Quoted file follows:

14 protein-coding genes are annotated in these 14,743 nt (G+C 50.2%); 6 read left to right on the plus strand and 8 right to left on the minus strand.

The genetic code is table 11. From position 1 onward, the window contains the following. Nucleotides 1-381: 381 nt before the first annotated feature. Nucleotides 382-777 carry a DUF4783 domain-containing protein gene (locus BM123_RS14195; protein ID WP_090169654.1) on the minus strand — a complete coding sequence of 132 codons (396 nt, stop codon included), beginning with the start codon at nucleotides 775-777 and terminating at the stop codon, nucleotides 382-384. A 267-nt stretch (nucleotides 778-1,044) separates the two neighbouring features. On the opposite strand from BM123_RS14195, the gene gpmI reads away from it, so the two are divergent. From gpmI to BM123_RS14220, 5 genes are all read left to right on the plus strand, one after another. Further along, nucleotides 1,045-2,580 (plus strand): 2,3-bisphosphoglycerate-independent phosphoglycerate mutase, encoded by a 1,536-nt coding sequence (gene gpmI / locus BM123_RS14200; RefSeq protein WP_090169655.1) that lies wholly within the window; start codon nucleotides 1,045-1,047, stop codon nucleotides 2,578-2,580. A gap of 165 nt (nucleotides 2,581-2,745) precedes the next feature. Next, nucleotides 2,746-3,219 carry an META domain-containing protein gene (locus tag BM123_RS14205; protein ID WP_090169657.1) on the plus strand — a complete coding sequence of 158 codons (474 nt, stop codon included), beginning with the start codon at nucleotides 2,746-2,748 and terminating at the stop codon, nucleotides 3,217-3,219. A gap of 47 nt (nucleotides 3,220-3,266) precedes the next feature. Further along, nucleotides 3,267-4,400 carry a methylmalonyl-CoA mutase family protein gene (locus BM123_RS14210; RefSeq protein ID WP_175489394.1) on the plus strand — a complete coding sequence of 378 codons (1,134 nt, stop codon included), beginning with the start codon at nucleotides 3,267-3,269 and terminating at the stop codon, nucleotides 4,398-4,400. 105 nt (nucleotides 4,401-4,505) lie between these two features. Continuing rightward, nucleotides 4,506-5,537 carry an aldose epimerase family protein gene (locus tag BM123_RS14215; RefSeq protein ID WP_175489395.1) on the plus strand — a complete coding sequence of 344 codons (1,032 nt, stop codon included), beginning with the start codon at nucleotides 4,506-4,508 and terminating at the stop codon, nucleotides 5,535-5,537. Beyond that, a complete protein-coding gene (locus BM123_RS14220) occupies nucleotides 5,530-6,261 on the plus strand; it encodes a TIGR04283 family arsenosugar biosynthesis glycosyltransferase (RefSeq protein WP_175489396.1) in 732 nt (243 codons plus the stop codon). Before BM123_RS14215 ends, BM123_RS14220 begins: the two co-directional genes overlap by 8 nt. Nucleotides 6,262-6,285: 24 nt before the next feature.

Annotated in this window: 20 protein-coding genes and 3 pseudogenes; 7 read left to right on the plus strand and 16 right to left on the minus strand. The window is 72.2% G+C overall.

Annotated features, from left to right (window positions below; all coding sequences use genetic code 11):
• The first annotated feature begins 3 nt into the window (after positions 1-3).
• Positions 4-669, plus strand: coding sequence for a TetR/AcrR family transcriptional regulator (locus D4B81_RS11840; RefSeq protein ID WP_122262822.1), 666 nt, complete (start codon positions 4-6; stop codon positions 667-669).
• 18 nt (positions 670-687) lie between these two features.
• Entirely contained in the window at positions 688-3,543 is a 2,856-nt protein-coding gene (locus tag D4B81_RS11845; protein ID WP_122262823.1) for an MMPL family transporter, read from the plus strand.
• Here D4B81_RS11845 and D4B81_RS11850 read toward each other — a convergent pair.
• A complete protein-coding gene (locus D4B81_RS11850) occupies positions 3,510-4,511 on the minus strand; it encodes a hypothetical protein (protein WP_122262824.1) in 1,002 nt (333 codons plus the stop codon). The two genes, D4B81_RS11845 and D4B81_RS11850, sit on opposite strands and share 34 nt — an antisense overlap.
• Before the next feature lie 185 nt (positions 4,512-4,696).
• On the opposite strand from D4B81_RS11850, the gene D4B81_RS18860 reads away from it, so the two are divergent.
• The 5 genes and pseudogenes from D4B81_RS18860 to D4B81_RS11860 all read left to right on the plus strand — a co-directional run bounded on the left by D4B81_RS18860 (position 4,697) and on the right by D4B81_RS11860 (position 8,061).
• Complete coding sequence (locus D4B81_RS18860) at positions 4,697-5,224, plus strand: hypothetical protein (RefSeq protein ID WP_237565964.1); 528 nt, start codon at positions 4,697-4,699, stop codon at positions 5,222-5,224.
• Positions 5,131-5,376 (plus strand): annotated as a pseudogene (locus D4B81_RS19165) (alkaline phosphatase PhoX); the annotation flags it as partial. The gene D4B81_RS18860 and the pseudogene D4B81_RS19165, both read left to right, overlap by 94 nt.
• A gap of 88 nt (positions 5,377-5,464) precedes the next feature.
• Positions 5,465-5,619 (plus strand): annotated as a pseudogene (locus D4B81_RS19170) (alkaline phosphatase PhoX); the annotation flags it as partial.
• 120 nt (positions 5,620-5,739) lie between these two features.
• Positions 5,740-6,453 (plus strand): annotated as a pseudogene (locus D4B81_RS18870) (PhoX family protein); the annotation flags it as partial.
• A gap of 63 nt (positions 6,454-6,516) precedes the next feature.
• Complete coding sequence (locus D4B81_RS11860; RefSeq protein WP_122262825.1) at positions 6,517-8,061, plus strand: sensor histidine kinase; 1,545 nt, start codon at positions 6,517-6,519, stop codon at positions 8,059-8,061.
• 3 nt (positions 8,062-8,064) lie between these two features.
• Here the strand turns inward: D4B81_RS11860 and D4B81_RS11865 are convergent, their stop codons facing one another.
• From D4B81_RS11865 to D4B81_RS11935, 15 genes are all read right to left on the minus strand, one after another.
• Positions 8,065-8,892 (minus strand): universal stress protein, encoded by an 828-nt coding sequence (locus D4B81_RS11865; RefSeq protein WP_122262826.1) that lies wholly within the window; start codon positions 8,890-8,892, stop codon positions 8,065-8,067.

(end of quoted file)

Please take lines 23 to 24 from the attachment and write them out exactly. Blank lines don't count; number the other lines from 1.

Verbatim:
• Here the strand turns inward: D4B81_RS11860 and D4B81_RS11865 are convergent, their stop codons facing one another.
• From D4B81_RS11865 to D4B81_RS11935, 15 genes are all read right to left on the minus strand, one after another.